Figure 2 Right necrotising epididymo-orchitis with scrotal wall abscess in a 32-year-old man presenting with painful scrotal swelling and fever for 2 weeks. (a) Transverse US image of the scrotum shows an enlarged heterogeneously hypoechoic right testis (RT) and an heterogeneously hypoechoic tract (arrows) protruding from the right testicular abscess to form a scrotal wall abscess (*). The right testis has lost its well-defined margin. The normal left testis (LT) is partially seen. (b) CDUS image of the right hemiscrotum shows increased vascular flow surrounding the right testis and scrotal wall abscess.
Figure 3 Acute testicular torsion in a 23-year-old man presented with sudden right scrotal pain for 1 hour. (a) Transverse US image shows enlarged, hypoechoic right testis (RT) with thickened scrotal skin (*). (b) CDUS shows no vascularity in the right testis. Note that gray-scale US cannot differentiate between acute testicular tortion and infection. CDUS is helpful to show vascularity in the testis. However, complicated epididymo-orchitis may compromise blood supply.
Figure 4 Ruptured testis in a 20-year-old man presenting with a painful swelling of his right hemiscrotum for 1 day after he experienced trauma in the right scrotum while playing football. (a) Longitudinal US shows an indistinct testicular contour (arrows), acute hyperechoic intratesticular haematoma (H) and haematocele (*). (b) CDUS shows no vascularity in the intratesticular haematoma.
Figure 5 Bilateral hydrocele in a 58-year-old man with history of progressive painless swelling of bilateral hemiscrotum for 2 years. (a&b;) Oblique CDUS images show anechoic fluid surrounding bilateral testes, left more than right. There is normal vascular flow in both right (RT) and left (LT) testes.
Figure 6 Tuberculous epididymo-orchitis in a 39-year-old man with history of pulmonary tuberculosis, presenting with chronic painless left testicular swelling for 3 years. Composite US images of the left hemiscrotum show nodularly enlarged heterogeneously hypoechoic epidididymal head (HE) and tail (TE), and heterogeneously echoic testis (T).
Figure 7 Non-Hodgkin�s lymphoma, diffused large B cell. (a) Longitudinal US image of the right hemiscrotum shows enlarged testis with intratesticular hypoechoic mass (arrows). The right epididymis (E) is normal. (b) CDUS shows marked increased vascularity in the mass. (c) Section of part of testis reveals diffuse infiltration of atypical lymphoid cells that bear large round to oval nuclei, hyperchromatic nuclear chromatin. Prominent nucleoli are noted. These cells individually infiltrate around seminiferous tubules and are densely packed in testicular stroma (H&E; stain, x400). (d) The tumour cells are immunoreactive with CD20 (B cell marker staining, x400). (Courtesy of Assistant Professor Charin Ya-in, Department of Pathology, Chiang Mai University, Thailand).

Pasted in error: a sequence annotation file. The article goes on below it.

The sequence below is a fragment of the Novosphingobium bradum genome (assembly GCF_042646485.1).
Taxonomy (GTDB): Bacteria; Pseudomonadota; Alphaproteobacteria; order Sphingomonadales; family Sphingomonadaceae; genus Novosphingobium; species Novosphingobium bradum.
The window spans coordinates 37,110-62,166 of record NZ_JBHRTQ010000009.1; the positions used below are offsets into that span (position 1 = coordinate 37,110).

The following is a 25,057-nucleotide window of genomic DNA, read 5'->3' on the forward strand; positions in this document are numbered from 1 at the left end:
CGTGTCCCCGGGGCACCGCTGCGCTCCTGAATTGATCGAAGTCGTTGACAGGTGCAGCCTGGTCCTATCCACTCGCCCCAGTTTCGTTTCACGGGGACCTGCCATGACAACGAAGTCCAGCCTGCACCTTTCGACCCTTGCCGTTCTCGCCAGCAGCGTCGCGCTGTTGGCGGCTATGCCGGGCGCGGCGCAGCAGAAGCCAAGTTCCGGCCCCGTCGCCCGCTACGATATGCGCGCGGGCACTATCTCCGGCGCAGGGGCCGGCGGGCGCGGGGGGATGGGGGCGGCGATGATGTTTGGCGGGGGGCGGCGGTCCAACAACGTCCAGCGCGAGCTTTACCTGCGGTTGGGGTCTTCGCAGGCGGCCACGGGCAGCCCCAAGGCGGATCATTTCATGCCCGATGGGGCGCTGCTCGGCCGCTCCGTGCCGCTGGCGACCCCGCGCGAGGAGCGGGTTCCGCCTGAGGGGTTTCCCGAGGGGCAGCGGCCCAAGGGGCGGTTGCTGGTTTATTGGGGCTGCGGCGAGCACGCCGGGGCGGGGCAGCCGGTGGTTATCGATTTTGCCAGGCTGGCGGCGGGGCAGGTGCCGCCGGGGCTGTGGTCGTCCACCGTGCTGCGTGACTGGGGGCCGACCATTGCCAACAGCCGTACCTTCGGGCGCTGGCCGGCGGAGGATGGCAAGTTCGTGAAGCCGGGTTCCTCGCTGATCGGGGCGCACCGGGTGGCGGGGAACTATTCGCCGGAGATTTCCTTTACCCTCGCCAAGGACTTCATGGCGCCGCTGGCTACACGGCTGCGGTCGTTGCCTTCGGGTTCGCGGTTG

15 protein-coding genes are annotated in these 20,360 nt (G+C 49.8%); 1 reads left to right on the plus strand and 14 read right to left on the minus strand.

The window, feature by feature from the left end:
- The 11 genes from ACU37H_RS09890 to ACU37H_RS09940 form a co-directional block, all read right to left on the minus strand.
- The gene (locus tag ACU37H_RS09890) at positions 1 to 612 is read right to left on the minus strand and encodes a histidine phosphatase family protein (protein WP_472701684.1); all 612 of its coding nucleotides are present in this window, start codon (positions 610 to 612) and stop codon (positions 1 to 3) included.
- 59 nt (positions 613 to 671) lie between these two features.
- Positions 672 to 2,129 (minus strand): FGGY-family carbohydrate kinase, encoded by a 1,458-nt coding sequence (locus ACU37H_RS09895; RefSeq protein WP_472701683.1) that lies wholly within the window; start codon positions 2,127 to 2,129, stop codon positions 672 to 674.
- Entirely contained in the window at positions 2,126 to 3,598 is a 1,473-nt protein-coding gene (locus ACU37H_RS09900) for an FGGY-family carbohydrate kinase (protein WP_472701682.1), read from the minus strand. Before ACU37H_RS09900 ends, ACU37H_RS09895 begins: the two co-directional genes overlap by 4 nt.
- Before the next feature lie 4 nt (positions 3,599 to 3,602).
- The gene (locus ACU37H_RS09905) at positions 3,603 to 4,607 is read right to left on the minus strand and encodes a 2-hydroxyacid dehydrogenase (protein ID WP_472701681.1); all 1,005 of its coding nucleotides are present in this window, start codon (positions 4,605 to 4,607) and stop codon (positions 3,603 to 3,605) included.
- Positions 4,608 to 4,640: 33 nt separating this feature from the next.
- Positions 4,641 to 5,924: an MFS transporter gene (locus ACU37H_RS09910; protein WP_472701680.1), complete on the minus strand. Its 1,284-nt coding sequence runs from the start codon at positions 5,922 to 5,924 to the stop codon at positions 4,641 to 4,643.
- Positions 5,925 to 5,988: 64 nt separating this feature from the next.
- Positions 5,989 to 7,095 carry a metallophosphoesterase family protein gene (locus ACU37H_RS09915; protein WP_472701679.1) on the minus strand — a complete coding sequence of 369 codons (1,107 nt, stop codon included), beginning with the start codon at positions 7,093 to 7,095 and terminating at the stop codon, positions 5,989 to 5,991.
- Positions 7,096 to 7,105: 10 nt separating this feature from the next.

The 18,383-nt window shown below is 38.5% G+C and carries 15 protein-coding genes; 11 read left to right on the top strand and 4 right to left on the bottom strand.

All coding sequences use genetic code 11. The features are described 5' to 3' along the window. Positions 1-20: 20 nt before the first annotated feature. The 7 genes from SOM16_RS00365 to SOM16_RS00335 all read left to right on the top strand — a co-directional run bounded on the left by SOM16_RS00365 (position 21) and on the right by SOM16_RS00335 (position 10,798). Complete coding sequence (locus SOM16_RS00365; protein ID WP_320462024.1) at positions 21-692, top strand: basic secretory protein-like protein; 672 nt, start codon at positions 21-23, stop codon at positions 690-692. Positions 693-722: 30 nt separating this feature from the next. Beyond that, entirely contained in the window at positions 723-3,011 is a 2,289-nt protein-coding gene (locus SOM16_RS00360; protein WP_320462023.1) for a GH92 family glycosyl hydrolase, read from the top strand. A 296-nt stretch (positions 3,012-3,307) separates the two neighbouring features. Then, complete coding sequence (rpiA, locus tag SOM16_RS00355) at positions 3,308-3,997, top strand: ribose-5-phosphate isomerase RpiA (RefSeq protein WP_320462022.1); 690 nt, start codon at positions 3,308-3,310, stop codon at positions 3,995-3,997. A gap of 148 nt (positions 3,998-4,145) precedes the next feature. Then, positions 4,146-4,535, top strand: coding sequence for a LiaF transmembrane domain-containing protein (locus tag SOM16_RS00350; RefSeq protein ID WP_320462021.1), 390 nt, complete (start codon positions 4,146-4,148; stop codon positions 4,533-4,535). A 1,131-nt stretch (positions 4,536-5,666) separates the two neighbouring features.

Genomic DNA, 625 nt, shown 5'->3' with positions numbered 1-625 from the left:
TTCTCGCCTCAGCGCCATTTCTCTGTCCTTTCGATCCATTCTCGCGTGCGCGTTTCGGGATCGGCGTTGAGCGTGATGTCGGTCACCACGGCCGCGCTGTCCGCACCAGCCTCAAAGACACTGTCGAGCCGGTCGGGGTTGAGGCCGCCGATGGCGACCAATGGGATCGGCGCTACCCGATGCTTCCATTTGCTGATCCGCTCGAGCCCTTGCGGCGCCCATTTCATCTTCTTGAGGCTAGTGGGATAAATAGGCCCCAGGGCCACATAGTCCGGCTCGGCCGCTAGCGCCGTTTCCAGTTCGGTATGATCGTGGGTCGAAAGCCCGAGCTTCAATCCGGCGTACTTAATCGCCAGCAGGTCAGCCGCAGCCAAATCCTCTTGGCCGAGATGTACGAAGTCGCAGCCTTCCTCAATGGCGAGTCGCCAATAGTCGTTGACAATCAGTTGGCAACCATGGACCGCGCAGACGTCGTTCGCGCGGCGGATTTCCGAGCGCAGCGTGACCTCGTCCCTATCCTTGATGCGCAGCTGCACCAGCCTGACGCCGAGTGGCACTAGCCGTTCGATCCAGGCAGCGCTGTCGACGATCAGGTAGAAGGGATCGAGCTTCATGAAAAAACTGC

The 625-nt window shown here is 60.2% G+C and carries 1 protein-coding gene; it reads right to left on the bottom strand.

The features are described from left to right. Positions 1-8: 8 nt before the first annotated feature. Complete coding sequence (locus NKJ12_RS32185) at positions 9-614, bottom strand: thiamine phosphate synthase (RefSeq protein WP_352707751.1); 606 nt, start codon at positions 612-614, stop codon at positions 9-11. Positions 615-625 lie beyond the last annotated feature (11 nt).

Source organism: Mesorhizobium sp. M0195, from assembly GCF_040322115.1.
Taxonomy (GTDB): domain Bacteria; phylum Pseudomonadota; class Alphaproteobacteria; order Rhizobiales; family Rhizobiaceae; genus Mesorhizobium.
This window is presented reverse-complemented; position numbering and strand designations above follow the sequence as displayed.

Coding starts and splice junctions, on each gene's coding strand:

Figure 8 Bilateral undescended testes at inguinal regions in a 19-year-old man with nonpalpable testes in the scrotal sac. (a &b;) CDUS images at both inguinal regions show small right (RT) and left (LT) testes.
Figure 9 Right epididymo-orchitis with vasculitis in a 24-year-old man with acute right testicular pain for 1 week. (a,b) Longitudinal US images show enlarged heterogeneously hypoechoic right testis (RT) and a normal left testis (LT). (c) Transverse CDUS image of the scrotum shows normal vascular flow of the left testis, but absent vascular flow of the right testis. He was diagnosed with right testicular torsion. Right orchiectomy was performed but pathology turned out to be epididymo-orchitis with vasculitis.
Table 1 Clinical data of 110 patients.
Table 2 Causes of scrotal abnormalities.
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|Received 16 October 2008; accepted 25 November 2008
Correspondence: Department of Radiology, Chiang Mai University, Chiang Mai, Thailand. Tel.: +66 53945450; Fax: +66 53946136; E-mail: email@example.com (Malai Muttarak).
Please cite as: Thinyu S, Muttarak M,
Role of ultrasonography in diagnosis of scrotal disorders: a review of 110 cases, Biomed Imaging Interv J 2009; 5(1):e2